Setting the record straight on Caspian Makan (Neda’s “fiance”)

I met the journalist, Iason Athanasiadis, when I was a graduate student at Harvard. He was there through a fellowship and sat in in one of my classes a few times. He later gave me a documentary on the Lebanon war (2006) that he had made. I respect him as a journalist, he’s fearless and goes where most wouldn’t dare to venture. Here he is exposing Neda’s “fiance” Caspian Makan and admitting his own mistakes in trusting such a fool. None of us like to be fooled, not least when we end up passing on the wrong impression to thousands of readers.

So I want to set the record straight today about a story I wrote last November about the most tragic figure to have emerged from the summer’s post-election unrest in Iran: Neda Agha Soltan. Neda’s death by gunshot during last June’s protests was caught on cellphone video, instantaneously turning her into an icon. Though I stand by the facts in my story, in view of recent events I need to point out some grave flaws in the conduct of my main source, Neda’s self-styled fiance.

Caspian Makan escaped Iran for Turkey in November, where he gave me his first interview. When I came face-to-face with him, it took me a few seconds to recognize the strained, white-haired man before me as someone I already knew.

I recalled him as a drifting man in his late 30s whom a common friend had asked me to help out. He claimed to be a photographer but none of my photographer friends — whether news or artistic — knew him. When I met him, his high-handed manner and tendency towards self-absorption were not endearing so I kept my distance. Months after our meeting, I received several emails from him containing unremarkable touristy snaps he had taken of a Dervish spectacle in Turkey. Without even perfunctory politeness, he demanded that I place them in “the Western press.”

Now we met again under very different circumstances. Makan had just been carried over the Turkish-Iranian border by a Kurdish smuggling ring and was facing an uncertain future. Trembling with emotion, he described the horrific experiences he was subjected to: days and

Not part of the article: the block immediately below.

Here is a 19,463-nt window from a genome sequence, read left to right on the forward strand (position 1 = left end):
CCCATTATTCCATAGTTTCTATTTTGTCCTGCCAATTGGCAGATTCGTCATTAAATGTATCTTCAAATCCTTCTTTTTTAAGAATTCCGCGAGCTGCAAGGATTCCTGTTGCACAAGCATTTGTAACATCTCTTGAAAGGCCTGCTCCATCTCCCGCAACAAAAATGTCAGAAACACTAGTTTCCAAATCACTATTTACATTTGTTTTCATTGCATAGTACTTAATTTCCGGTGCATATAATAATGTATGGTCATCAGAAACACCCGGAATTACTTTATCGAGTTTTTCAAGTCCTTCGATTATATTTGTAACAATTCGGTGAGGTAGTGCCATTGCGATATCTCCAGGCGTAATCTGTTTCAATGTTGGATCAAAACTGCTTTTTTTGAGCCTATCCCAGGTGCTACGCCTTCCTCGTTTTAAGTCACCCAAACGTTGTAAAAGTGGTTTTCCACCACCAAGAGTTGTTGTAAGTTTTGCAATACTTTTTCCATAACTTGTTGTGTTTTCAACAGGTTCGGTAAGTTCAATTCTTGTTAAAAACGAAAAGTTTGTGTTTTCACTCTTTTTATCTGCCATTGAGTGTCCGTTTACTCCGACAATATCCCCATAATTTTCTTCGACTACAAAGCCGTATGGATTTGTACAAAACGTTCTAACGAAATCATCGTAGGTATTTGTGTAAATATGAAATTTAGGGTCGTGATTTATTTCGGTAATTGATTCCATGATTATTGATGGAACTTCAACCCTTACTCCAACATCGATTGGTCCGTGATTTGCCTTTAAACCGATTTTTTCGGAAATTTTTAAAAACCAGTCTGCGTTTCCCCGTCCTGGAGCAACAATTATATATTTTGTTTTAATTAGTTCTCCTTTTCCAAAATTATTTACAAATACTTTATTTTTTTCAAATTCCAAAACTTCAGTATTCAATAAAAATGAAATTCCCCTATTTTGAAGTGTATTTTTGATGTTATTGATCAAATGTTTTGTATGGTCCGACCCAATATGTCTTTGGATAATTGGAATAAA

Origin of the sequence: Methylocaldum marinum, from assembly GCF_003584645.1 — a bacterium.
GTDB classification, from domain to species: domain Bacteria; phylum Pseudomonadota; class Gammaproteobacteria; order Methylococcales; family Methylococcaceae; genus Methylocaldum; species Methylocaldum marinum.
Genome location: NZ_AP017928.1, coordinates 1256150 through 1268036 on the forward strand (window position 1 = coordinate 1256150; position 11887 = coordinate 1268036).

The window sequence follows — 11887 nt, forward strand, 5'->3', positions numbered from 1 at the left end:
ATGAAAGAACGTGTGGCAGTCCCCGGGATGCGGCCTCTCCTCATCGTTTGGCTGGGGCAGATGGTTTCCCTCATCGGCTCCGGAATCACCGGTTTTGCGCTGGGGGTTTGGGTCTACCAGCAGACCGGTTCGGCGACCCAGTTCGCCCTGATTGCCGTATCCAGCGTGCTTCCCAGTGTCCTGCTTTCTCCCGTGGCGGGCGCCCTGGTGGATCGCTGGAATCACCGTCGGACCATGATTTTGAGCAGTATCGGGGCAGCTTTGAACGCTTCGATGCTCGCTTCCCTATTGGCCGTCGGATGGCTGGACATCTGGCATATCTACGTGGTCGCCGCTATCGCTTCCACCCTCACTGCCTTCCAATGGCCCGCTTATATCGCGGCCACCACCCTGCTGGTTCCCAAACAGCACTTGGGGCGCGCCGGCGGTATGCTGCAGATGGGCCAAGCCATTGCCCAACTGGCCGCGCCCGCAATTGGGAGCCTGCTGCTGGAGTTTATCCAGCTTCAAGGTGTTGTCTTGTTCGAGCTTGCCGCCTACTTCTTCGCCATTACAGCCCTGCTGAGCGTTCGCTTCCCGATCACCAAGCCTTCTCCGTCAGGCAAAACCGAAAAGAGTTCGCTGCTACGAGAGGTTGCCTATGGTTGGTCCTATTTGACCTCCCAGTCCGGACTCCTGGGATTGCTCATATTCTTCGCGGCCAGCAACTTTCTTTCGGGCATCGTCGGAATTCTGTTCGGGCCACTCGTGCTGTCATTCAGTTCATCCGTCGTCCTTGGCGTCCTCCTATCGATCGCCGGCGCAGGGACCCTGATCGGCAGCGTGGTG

nights spent locked in a shack in the unsavory company of Afghan refugees, then more days spent in a rough Kurdish village following a crossing facilitated by some of the most uncouth people he said he had ever encountered. So disgusted had he been by the poor food afforded
him that he demanded the smugglers release him. Relenting, they took him to a slightly better house.

As he toiled in an affected voice through the recollection of his “ordeal,” I could only wonder at the impression this effete urbanite must have made upon his smugglers, rough people for sure who put their lives in daily danger, exposing themselves to the bullets of the Revolutionary Guard that patrols Iran’s borders.

A few months later I received my answer. Women’s activist Aida Saadat had escaped over the same route and described the smugglers’ disgust with Makan and their warning to her that if she was going to indulge in such tantrums, they would leave her in Iran.

Safe in Ankara, Makan described in great detail the “terrifying” terrain he had to cross and how, once in Turkey, he stumbled into the middle of a warzone between the Kurds and the Turkish government. But he was given away when he opened his luggage to discover to his great
consternation that smugglers had stolen the two boxes of perfume he had bought in Tehran in case eau de cologne was expensive in Turkey.

Then I checked the security situation on the days Makan had been in southern Turkey and discovered that there had been no military operations in the area at the time of his crossing.

Makan launched into an account of Neda’s final days that was tragic and compelling. Unfortunately, it was also full of lies. The way he told it, Neda — a very politicized young woman — begged him to sally forward into the streets with his camera and document events. He dutifully did so, snapping extraordinary images of Revolutionary Guardsmen hanging off helicopters, mercilessly shooting into the demonstrators.

“Really?” I asked. “That’s funny, I never heard even a claim of helicopter-mounted snipers.”

“Yes, yes,” Makan assured me. “I would show you the evidence but the Islamic Republic confiscated all my archives.”

With Neda dead, Makan started giving interviews to international television channels, achieving the kind of international media profile he had always sought. Within a few days, he disappeared from public view. Neda’s family believed that he had gone off to Canada, though he
claims he was held in Evin Prison. Though this is very likely, his proven record of dissimulation and outright lying make me hesitant about accepting at face value any claims of his that are not
independently verifiable.